Raúl Castro

Raúl Modesto Castro Ruz (born June 3, 1931) is the President of the Cuban Council of State and the head of state of Cuba. The younger brother of Fidel Castro, he is also Second Secretary of the Politburo of the Central Committee of the Communist Party of Cuba (PCC), and Commander in Chief (Maximum General) of the Armed Forces (Army, Navy, and Air Force).

On July 31, 2006, Raúl Castro assumed the duties of President of the Council of State in a temporary transfer of power due to Fidel Castro's illness. According to the Cuban Constitution Article 94, the First Vice President of the Council of State assumes presidential duties upon the illness or death of the president.

Raúl Castro was elected President at the 24 February 2008, National Assembly session, as Fidel Castro had announced his intention not to stand for President again on 19 February 2008.

Son of Spanish immigrant Ángel Castro and Lina Ruz, a Cuban woman of Galician ancestry, Raúl is the youngest of the three Castro brothers. He also has four sisters, Angela, Juanita, Enma, and Agustina, and two half siblings, Lidia and Pedro Emilio, who were raised by Ángel Castro's first wife. Persistent rumors supported by former CIA analyst Brian Latell are taken to suggest that Batista army loyalist Felipe Miraval, nicknamed "el Chino" is Raúl's, but not Fidel's, father. As youngsters, the Castro brothers were expelled from the first school they attended. Like Fidel, Raúl later attended the Jesuit School of Colegio Dolores in Santiago and Colegio Belén in Havana. Raúl, as an undergraduate, studied social sciences. Whereas Fidel excelled as a student, Raúl's performance was mostly mediocre. Raúl was a committed socialist and joined the Socialist Youth, an affiliate of the Soviet-oriented Cuban Communist Party, Partido Socialista Popular (PSP). The brothers participated actively in sometimes violent student political actions. In 1953, Raúl was a member of the 26th of July Movement that attacked the Moncada Barracks, and he spent 22 months in prison as a result of this action. During his exile in Mexico, he participated in the preparations of the expedition of the ship Granma, embarking for Cuba on December 2, 1956.

It was during the period in Mexico that Raúl reportedly befriended Ernesto "Che" Guevara in Mexico City and brought him into Fidel's circle of revolutionaries. Raúl also established contact with Soviet KGB agent Nikolai Leonov, whom he had met two years earlier during a trip to the Soviet-bloc nations. That relationship would persist until the Castro brothers successfully assumed power in Cuba.

Raúl was one of the few survivors of the disastrous Granma landing. He was part of the tiny group of survivors who managed to reach a safe haven in the Sierra Maestra mountains (see the Cuban Revolution). As Fidel's brother and trusted right-hand man he was given progressively bigger commands. On February 27, 1958, Raúl was made comandante and assigned the mission to cross the old province of Oriente leading a column of guerrillas to open, to the northeast of that territory, the "Frank País Eastern Front."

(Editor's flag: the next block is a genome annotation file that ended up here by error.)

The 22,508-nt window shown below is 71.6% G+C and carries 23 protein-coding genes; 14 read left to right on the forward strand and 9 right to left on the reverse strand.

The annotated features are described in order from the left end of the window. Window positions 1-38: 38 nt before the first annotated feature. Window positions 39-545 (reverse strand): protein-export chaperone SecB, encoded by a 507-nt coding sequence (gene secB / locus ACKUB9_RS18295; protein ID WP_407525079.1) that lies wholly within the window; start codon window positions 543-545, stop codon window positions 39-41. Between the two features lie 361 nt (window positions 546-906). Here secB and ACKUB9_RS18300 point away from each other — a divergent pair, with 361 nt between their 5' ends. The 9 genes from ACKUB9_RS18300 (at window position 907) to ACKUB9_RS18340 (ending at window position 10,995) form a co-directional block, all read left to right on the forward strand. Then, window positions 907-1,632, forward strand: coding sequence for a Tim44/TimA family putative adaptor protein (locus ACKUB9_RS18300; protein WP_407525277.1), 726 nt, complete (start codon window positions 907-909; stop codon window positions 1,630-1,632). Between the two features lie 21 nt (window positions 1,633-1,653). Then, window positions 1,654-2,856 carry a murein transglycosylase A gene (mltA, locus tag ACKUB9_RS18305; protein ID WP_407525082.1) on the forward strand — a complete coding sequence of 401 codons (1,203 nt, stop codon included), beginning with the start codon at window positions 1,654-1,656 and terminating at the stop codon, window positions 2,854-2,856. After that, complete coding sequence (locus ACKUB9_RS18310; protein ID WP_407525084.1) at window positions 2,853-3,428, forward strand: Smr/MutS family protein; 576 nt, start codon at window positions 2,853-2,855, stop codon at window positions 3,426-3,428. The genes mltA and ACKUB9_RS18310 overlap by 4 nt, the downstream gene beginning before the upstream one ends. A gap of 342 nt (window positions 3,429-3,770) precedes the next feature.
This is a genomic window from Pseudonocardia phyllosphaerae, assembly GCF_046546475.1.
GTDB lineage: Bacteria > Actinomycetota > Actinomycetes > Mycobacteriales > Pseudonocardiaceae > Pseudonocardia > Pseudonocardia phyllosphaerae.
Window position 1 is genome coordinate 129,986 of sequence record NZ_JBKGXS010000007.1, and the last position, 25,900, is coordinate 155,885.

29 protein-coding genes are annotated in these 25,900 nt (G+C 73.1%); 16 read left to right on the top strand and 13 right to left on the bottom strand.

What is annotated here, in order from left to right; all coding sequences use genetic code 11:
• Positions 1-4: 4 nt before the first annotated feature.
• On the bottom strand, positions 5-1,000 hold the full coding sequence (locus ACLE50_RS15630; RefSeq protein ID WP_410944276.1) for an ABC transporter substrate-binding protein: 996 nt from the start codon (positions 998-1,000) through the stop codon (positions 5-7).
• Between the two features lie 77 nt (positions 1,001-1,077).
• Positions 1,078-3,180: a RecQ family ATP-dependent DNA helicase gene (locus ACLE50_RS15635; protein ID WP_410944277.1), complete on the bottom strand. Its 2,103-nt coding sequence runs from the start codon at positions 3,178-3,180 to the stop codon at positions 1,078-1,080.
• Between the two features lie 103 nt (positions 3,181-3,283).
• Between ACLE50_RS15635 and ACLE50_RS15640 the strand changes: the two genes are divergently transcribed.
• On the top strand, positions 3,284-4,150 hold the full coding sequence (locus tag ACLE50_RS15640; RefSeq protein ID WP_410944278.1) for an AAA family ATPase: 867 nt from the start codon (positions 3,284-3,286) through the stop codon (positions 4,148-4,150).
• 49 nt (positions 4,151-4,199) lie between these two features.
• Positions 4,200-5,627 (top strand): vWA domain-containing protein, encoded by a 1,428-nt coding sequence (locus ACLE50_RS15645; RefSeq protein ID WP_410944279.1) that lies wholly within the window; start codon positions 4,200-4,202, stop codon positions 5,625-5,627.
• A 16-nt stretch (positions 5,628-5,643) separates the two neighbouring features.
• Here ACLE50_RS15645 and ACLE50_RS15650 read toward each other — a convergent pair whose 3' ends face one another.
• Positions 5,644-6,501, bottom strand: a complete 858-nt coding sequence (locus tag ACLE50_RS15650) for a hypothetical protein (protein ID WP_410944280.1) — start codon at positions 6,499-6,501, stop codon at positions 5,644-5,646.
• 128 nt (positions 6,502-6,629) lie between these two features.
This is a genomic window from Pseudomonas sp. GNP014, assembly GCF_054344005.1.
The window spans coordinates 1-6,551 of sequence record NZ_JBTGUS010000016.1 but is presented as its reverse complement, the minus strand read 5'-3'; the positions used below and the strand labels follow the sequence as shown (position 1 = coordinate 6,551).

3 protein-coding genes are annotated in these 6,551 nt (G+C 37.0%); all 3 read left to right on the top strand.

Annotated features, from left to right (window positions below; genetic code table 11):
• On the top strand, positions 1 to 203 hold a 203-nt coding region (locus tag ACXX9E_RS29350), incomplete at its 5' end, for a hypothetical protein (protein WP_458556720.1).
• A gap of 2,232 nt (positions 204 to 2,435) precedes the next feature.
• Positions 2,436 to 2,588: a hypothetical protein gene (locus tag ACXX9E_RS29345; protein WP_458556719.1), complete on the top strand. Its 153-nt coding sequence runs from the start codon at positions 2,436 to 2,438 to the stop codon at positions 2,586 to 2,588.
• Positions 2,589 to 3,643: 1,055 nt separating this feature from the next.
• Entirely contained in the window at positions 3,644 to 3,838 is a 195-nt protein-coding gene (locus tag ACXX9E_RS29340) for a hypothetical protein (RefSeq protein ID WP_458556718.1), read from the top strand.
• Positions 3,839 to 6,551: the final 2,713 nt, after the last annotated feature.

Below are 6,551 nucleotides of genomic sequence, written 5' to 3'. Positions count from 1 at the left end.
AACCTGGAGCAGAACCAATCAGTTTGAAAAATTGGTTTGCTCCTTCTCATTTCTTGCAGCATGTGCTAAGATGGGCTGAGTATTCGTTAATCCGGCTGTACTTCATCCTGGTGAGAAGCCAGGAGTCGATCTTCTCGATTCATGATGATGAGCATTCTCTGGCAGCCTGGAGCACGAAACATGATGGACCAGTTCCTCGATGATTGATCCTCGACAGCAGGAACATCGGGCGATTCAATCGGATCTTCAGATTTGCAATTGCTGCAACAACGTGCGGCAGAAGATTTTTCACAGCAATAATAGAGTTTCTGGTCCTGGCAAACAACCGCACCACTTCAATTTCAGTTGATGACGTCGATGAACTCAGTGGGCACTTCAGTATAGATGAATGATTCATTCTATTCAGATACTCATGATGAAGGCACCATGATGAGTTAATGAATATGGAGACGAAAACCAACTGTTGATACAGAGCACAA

As a result of Raúl's "Eastern Front" operations he was not involved in the pivotal Operation Verano (which came close to destroying the main body of fighters but ended up a spectacular victory for Fidel). However, Raúl's forces remained active and grew over time. By October 1958, after being reinforced by Fidel, the two brothers had about 2,000 fighters and they were operating freely throughout Oriente province. In December, while Che Guevara and Camilo Cienfuegos were operating around Santa Clara, Fidel and Raúl's army laid siege to Maffo (capturing it on December 30th). Their victorious army then headed to Santiago de Cuba, the capital of Oriente province.

Thanks to the loss of Santa Clara, Batista fled Cuba on night of December 31-January 1. The two Castro brothers with their army arrived on the outskirts of Santiago de Cuba and said their forces would storm the city at 6 PM January 1 if it did not first surrender. The commander (Colonel Rego Rubido) surrendered Santiago de Cuba without a fight. The war was over and Fidel was able to take power in Havana when he arrived on January 6, 1959.

Raúl's abilities as a military leader during the revolution are hard to see clearly. Unlike Che Guevara or Cienfuegos, Raúl had no significant victories he could claim credit for on his own. The last operations (which were clearly successful) were conducted with his older brother Fidel present (and in command).

After Batista's fall, Raúl was responsible for overseeing the summary execution of "scores" of soldiers loyal to deposed president Fulgencio Batista.